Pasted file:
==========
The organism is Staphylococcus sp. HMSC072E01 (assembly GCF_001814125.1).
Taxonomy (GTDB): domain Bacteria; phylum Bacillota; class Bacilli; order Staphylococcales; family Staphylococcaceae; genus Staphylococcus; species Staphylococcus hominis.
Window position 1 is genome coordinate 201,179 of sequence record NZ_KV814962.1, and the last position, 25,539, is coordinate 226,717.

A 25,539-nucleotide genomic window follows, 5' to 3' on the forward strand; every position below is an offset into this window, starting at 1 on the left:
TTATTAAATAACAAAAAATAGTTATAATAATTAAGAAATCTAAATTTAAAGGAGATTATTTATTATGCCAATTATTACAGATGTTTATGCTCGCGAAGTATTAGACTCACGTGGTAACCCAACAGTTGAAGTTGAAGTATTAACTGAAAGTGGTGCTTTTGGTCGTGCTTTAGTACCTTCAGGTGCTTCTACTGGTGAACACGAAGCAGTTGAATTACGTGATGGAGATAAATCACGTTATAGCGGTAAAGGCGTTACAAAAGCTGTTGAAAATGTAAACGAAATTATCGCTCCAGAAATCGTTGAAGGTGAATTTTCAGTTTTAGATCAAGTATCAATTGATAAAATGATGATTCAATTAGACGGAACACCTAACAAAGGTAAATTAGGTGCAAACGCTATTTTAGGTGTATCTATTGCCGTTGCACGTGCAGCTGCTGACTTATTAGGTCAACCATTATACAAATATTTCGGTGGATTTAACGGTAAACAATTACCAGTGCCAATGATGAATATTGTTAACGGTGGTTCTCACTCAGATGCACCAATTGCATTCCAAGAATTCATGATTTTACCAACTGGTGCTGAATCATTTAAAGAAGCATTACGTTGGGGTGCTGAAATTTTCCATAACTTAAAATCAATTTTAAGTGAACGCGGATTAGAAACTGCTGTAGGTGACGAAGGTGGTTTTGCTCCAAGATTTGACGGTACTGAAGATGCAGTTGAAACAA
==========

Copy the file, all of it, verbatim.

The organism is Staphylococcus sp. HMSC072E01 (assembly GCF_001814125.1).
Taxonomy (GTDB): domain Bacteria; phylum Bacillota; class Bacilli; order Staphylococcales; family Staphylococcaceae; genus Staphylococcus; species Staphylococcus hominis.
Window position 1 is genome coordinate 201,179 of sequence record NZ_KV814962.1, and the last position, 25,539, is coordinate 226,717.

A 25,539-nucleotide genomic window follows, 5' to 3' on the forward strand; every position below is an offset into this window, starting at 1 on the left:
TTATTAAATAACAAAAAATAGTTATAATAATTAAGAAATCTAAATTTAAAGGAGATTATTTATTATGCCAATTATTACAGATGTTTATGCTCGCGAAGTATTAGACTCACGTGGTAACCCAACAGTTGAAGTTGAAGTATTAACTGAAAGTGGTGCTTTTGGTCGTGCTTTAGTACCTTCAGGTGCTTCTACTGGTGAACACGAAGCAGTTGAATTACGTGATGGAGATAAATCACGTTATAGCGGTAAAGGCGTTACAAAAGCTGTTGAAAATGTAAACGAAATTATCGCTCCAGAAATCGTTGAAGGTGAATTTTCAGTTTTAGATCAAGTATCAATTGATAAAATGATGATTCAATTAGACGGAACACCTAACAAAGGTAAATTAGGTGCAAACGCTATTTTAGGTGTATCTATTGCCGTTGCACGTGCAGCTGCTGACTTATTAGGTCAACCATTATACAAATATTTCGGTGGATTTAACGGTAAACAATTACCAGTGCCAATGATGAATATTGTTAACGGTGGTTCTCACTCAGATGCACCAATTGCATTCCAAGAATTCATGATTTTACCAACTGGTGCTGAATCATTTAAAGAAGCATTACGTTGGGGTGCTGAAATTTTCCATAACTTAAAATCAATTTTAAGTGAACGCGGATTAGAAACTGCTGTAGGTGACGAAGGTGGTTTTGCTCCAAGATTTGACGGTACTGAAGATGCAGTTGAAACAA